By Christine Haines email@example.com Updated 8 hrs ago
The race for the 49th State Legislative District pitted Democrat Alan Benyak against Republican Donald Bud Cook, with Cook coming out the apparent winner according to Tuesday’s unofficial results.
Throughout the evening as votes were counted, Cook maintained a lead over Benyak that initially mirrored the lead Donald Trump had over HillaryClinton in the presidential race in Washington and Fayette Counties, with about 60 percent of the vote.
As the evening went on, Benyak picked up a greater percentage than Clinton in those counties, with approximately 46 percent of the vote, but it was not enough to overcome Cook’s lead.
“In 2014 we knocked on 9,000 doors and that wasn’t enough. This year we knocked on 20,336,” Cook said. “I interviewed for the job with the bosses.”Cook said he understood the needs of the district, with a primary emphasis on jobs.A freshman representative isn’t going to get a lot accomplished in Harrisburg, but we can get people united and work to resolve our problems in this area,” Cook said.
Benyak could not be reached for comment.
Cook and Benyak were seeking the seat that has been held for the past three decades by Democrat Peter J. Daley, who announced at the beginning of the year that he would not be seeking reelection.
Benyak, an attorney, and Cook, an emarketing and promotions consultant, addressed numerous issues during the campaign, including opioid addiction.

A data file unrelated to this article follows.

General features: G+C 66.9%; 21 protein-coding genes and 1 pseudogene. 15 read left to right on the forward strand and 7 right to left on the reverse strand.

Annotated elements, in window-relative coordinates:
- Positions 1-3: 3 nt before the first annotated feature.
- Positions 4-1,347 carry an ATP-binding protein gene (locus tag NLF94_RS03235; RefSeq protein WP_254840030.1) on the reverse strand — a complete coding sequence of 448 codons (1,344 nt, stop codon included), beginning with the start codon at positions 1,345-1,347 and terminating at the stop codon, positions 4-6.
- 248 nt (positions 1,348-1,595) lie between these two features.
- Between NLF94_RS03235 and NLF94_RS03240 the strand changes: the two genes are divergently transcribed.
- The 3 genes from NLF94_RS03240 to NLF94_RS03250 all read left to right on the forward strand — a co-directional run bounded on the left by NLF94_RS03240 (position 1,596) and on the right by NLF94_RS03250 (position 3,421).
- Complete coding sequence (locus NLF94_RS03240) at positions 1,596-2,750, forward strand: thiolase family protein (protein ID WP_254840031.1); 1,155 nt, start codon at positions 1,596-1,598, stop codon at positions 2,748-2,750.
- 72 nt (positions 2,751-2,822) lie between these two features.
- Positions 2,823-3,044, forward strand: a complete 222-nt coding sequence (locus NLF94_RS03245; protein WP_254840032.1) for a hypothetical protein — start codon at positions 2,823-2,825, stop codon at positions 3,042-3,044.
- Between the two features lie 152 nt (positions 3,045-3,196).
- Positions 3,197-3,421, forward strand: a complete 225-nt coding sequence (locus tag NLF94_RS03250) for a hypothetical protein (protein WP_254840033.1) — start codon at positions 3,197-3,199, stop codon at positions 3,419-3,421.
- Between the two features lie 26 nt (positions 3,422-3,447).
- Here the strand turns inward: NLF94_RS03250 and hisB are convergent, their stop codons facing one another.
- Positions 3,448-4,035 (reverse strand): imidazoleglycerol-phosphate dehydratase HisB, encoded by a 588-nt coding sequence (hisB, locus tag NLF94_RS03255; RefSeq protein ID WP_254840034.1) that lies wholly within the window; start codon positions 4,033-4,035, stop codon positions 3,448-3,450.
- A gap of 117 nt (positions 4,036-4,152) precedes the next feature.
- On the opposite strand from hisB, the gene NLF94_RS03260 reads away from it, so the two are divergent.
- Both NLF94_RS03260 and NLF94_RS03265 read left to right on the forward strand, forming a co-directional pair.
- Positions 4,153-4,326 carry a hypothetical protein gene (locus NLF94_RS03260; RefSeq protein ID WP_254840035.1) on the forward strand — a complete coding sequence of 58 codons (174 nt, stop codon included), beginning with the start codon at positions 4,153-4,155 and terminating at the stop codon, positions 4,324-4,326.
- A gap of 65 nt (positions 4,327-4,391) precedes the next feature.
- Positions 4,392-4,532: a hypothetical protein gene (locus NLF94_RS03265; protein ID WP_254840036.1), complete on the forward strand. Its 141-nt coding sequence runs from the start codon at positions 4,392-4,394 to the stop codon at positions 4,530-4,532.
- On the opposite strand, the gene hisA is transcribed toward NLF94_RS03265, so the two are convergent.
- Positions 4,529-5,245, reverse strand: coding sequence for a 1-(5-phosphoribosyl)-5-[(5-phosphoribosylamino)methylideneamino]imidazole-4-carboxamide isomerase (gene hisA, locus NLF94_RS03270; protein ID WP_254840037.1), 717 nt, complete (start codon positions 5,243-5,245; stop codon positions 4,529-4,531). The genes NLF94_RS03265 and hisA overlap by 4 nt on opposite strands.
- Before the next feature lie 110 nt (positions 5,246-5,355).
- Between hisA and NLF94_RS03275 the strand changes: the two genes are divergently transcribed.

Benyak said he supports pending state legislation to allow charges to be brought against anyone who provides illegal drugs that cause injury to anotherperson. He also called for programs to treat addicts, noting that the attorney general’s office is overwhelmed by drug cases.
Cook said he outlined his plan to fight drug addiction in the region on his campaign website including monitoring prescription painkillers, increasingeducation on drug abuse awareness and supporting drug takeback programs.
Benyak said he is a supporter of property tax reform, shifting to a 1 percent increase in the sales tax. Cook said he would rather address blight issues,increasing the property values in the region, thereby increasing property taxes.
When it comes to how each would work with others in Harrisburg, Cook said he was a team builder and would work with others to resolve issues.
“You attack the problem, not the people” he said.
The two candidates had very different spending habits during their campaigns. Benyak spent $42,557 and received inkind contributions of $73,548, for
a total of $116,105, according to the latest report.
Cook spent $5,062, with inkind contributions of $5,232, for a total of $10,294. Those figures do not include any money spent by others for or againsteach of the candidates that did not go through their campaign committees.
Cook was also outspent in the Republican Primary race, where Melanie Patterson outspent him by a 51 margin.
Of the six Democratic candidates in the Primary, Benyak showed the highest expenditures with a total of $49,133 between his own spending and that of his campaign committee.